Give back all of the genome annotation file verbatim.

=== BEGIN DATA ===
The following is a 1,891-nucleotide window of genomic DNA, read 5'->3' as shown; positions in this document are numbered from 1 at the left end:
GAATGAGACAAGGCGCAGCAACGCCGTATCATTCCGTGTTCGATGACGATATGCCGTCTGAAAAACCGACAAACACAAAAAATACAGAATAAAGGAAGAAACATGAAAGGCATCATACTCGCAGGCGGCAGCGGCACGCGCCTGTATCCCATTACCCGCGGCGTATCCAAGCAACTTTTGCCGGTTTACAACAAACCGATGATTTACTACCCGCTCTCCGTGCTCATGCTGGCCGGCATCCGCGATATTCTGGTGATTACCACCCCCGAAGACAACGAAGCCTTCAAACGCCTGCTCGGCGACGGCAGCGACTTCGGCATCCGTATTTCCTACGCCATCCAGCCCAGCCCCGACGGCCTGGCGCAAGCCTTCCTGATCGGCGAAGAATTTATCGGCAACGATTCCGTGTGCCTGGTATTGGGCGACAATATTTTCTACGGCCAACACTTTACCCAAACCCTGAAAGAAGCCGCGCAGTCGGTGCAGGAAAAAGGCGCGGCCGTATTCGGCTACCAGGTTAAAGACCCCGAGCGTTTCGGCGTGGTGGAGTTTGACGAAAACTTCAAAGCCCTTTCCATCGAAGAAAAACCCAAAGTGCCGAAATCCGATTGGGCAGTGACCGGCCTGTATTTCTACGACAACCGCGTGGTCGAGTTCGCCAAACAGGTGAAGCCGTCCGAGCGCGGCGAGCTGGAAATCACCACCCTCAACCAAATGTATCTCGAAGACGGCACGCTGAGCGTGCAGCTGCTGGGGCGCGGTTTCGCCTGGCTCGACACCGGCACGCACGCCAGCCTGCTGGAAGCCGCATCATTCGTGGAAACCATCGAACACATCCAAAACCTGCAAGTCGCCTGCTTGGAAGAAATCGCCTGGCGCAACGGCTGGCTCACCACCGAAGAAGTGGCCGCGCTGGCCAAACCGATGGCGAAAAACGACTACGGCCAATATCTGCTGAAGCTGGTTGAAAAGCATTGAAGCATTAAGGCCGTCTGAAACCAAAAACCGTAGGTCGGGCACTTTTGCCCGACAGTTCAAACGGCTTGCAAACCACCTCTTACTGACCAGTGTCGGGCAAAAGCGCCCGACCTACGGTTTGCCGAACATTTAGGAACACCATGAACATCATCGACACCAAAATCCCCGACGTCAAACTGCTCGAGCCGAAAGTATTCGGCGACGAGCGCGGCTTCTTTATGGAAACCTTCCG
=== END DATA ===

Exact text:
The following is a 1,891-nucleotide window of genomic DNA, read 5'->3' as shown; positions in this document are numbered from 1 at the left end:
GAATGAGACAAGGCGCAGCAACGCCGTATCATTCCGTGTTCGATGACGATATGCCGTCTGAAAAACCGACAAACACAAAAAATACAGAATAAAGGAAGAAACATGAAAGGCATCATACTCGCAGGCGGCAGCGGCACGCGCCTGTATCCCATTACCCGCGGCGTATCCAAGCAACTTTTGCCGGTTTACAACAAACCGATGATTTACTACCCGCTCTCCGTGCTCATGCTGGCCGGCATCCGCGATATTCTGGTGATTACCACCCCCGAAGACAACGAAGCCTTCAAACGCCTGCTCGGCGACGGCAGCGACTTCGGCATCCGTATTTCCTACGCCATCCAGCCCAGCCCCGACGGCCTGGCGCAAGCCTTCCTGATCGGCGAAGAATTTATCGGCAACGATTCCGTGTGCCTGGTATTGGGCGACAATATTTTCTACGGCCAACACTTTACCCAAACCCTGAAAGAAGCCGCGCAGTCGGTGCAGGAAAAAGGCGCGGCCGTATTCGGCTACCAGGTTAAAGACCCCGAGCGTTTCGGCGTGGTGGAGTTTGACGAAAACTTCAAAGCCCTTTCCATCGAAGAAAAACCCAAAGTGCCGAAATCCGATTGGGCAGTGACCGGCCTGTATTTCTACGACAACCGCGTGGTCGAGTTCGCCAAACAGGTGAAGCCGTCCGAGCGCGGCGAGCTGGAAATCACCACCCTCAACCAAATGTATCTCGAAGACGGCACGCTGAGCGTGCAGCTGCTGGGGCGCGGTTTCGCCTGGCTCGACACCGGCACGCACGCCAGCCTGCTGGAAGCCGCATCATTCGTGGAAACCATCGAACACATCCAAAACCTGCAAGTCGCCTGCTTGGAAGAAATCGCCTGGCGCAACGGCTGGCTCACCACCGAAGAAGTGGCCGCGCTGGCCAAACCGATGGCGAAAAACGACTACGGCCAATATCTGCTGAAGCTGGTTGAAAAGCATTGAAGCATTAAGGCCGTCTGAAACCAAAAACCGTAGGTCGGGCACTTTTGCCCGACAGTTCAAACGGCTTGCAAACCACCTCTTACTGACCAGTGTCGGGCAAAAGCGCCCGACCTACGGTTTGCCGAACATTTAGGAACACCATGAACATCATCGACACCAAAATCCCCGACGTCAAACTGCTCGAGCCGAAAGTATTCGGCGACGAGCGCGGCTTCTTTATGGAAACCTTCCG